zug is a C++ library providing transducers. Transducers are composable sequential transformations independent of the source. They are extremely lightweight, and can be used to express algorithms over pull-based sequences (iterators, files) but also push based sequences (signals, events, asynchronous streams) in a generic way.

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auto xf = zug::filter([](int x) { return x > 0; })
        | zug::map([](int x) { return std::to_string(x); });

Here xf is a transducer, a transformation over a sequence of integers, resulting in a sequence of strings. Note, however, that this transformation makes no reference to whatever it is transforming. In fact, we can apply it in many ways.

Transforming a range

auto data1 = std::vector<int>{3, -2, 42, -10};
auto data2 = zug::into(std::vector<std::string>{}, xf, data1);
assert(data2 == {"3", "42"});

As a lazy iterator

auto data1 = std::vector<int>{ ... };
auto data2 = zug::sequence(xf, data1);
std::copy(data2.begin(), data2.end(), ...);

Generators and sinks

zug::run(zug::read<int>(std::cin) | xf |

Reads integers from the terminal and outputs back the positive ones.

Transforming cursors

The library is used in Lager, a library implementing the unidirectional data-flow architecture for C++ interactive applications. It is used to treat reactive values as a temporal sequence that can be transformed in arbitrary ways. For example:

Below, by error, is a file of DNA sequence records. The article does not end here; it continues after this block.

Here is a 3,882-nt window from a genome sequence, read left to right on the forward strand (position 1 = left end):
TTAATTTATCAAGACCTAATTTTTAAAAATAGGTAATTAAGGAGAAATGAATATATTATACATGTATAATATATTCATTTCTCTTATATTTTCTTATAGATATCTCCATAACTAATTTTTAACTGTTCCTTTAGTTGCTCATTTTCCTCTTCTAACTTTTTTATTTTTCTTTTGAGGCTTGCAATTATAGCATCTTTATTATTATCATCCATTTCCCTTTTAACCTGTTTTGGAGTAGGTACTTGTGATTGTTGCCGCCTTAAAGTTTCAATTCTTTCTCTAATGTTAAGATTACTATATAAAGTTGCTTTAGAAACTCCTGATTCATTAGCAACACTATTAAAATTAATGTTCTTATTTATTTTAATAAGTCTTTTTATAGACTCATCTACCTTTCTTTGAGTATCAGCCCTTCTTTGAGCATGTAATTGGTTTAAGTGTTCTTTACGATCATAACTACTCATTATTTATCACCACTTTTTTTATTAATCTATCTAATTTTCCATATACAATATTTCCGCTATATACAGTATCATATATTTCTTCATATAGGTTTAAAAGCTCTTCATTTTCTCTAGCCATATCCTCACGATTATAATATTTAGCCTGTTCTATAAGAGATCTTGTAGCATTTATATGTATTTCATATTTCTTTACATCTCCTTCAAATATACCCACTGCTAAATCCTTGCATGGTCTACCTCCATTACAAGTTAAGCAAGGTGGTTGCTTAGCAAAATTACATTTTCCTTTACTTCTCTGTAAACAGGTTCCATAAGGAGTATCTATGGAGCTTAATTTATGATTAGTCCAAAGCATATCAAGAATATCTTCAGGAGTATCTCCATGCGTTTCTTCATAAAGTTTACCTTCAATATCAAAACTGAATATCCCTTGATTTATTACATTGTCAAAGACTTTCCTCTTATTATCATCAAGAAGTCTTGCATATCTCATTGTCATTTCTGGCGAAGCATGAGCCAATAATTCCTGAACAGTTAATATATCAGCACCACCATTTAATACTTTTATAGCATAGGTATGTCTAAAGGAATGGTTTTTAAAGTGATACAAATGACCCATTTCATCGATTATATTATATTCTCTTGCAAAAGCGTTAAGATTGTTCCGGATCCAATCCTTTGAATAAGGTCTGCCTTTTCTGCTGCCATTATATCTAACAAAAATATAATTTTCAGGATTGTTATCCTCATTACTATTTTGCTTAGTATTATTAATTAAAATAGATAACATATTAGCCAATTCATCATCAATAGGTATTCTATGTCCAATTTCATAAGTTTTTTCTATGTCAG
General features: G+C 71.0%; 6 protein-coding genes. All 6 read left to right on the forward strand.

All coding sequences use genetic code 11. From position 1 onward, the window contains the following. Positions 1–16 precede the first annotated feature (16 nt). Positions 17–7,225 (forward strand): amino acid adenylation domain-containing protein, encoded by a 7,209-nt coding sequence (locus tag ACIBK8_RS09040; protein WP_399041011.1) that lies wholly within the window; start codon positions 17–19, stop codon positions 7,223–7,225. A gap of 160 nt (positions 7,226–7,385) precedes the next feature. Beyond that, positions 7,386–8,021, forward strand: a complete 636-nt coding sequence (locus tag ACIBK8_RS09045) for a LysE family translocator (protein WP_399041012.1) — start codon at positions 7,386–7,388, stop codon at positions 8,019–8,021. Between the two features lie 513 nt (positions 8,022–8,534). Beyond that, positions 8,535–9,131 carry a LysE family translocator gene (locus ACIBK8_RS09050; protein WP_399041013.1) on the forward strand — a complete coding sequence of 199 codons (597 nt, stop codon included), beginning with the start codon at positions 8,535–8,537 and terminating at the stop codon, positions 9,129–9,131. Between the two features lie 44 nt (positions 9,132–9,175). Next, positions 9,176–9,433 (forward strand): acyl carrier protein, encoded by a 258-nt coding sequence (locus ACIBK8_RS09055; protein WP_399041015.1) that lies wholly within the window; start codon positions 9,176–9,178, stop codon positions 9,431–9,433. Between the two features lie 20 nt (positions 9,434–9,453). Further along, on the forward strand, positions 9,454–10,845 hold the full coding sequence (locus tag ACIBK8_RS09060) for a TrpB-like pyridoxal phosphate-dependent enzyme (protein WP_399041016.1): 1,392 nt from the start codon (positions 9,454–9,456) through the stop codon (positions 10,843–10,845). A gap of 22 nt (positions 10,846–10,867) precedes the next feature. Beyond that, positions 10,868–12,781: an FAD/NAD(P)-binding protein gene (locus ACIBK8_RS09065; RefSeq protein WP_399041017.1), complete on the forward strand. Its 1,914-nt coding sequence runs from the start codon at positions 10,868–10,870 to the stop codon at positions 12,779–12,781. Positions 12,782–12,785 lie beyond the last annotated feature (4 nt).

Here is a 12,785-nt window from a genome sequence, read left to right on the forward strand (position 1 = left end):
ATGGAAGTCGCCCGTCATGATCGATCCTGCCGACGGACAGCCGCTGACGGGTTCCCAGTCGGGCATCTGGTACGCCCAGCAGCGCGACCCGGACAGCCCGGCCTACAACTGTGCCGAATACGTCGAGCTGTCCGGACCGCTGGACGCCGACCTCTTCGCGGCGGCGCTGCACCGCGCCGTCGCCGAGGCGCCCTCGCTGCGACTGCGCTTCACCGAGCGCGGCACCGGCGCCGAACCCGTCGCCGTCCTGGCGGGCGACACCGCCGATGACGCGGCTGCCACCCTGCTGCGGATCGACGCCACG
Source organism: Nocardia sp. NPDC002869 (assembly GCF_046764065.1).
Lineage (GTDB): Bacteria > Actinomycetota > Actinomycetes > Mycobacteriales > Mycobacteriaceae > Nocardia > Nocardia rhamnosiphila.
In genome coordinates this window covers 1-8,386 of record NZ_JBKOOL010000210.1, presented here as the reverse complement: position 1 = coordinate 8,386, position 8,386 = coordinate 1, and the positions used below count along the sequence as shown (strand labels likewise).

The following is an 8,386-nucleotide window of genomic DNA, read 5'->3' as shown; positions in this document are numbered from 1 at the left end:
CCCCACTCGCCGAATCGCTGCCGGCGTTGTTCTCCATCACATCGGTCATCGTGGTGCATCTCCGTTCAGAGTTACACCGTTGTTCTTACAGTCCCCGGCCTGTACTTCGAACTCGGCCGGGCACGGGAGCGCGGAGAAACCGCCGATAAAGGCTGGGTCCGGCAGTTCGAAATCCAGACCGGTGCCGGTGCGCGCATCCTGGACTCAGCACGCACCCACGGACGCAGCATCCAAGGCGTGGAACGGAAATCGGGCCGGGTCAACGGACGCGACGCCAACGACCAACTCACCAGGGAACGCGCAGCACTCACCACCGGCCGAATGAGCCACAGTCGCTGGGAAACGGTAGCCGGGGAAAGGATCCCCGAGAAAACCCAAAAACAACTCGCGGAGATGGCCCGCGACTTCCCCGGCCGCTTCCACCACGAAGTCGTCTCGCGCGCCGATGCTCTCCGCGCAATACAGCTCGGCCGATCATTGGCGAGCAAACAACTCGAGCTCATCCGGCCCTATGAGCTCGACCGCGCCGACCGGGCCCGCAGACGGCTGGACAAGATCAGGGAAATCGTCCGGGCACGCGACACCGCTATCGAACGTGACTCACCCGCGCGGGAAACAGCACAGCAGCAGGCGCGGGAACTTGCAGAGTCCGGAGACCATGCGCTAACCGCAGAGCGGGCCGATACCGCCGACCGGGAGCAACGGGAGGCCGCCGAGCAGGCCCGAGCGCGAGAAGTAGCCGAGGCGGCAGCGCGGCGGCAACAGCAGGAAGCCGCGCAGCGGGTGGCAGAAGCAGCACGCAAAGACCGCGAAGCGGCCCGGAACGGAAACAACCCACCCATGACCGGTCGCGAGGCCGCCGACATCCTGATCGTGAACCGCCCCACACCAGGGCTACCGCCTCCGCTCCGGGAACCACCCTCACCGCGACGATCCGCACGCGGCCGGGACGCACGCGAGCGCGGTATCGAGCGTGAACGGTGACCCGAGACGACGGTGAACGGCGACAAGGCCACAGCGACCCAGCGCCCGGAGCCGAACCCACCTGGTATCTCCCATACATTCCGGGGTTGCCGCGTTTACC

auto x = lager::state<int>{42};
auto y = lager::reader<std::string>{x.xform(xf)}[] (auto&& v) { std::cout << v << std::endl; });
x.set(10); // outputs: 10
x.set(-2); // no output


You have learn Sean Parent’s lesson: No Raw Loops. Instead of iterating over sequences directly, you use STL algoriths like transform, filter, etc, or even better, the new ranges library.

However, what if you have a sequence that can not be easily or efficiently expressed as an iterator? Then, you may have to reimplement all these algorithms again, on top of whatever sequence abstraction you have invented, for example, see RxCpp… Or you use transducers.

Transducers are generic algorithmic transformations, in a way that is completely agnostic of the actual sequence that is being transformed. As a library author, you can add transducer support for your library, and automatically get access to our wide collection of transducers and allow your users to simply write their own.


This library is written in C++14 and a compliant compiler is necessary. It is continuously tested with Clang 3.8 and GCC 6, but it might work with other compilers and versions.

If compiling with C++14 and using skip, boost variant is required.

For C++17 and above, no external library is necessary and there are no other requirements.


This is a header only library but to be configured correctly you need to run CMake first:

mkdir -p build && cd build
cmake ..

Or you can just copy the zug subfolder somewhere in your include path.


In order to develop the library, you will need to compile and run the examples, tests and benchmarks. These require some additional tools. The easiest way to install them is by using the Nix package manager. At the root of the repository just type:


This will download all required dependencies and create an isolated environment in which you can use these dependencies, without polluting your system.

Then you can proceed to generate a development project using CMake:

mkdir build && cd build
cmake ..

From then on, one may build and run all tests by doing:

make check


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This software is licensed under the Boost Software License 1.0.

The full text of the license is can be accessed via this link and is also included in the LICENSE file of this software package.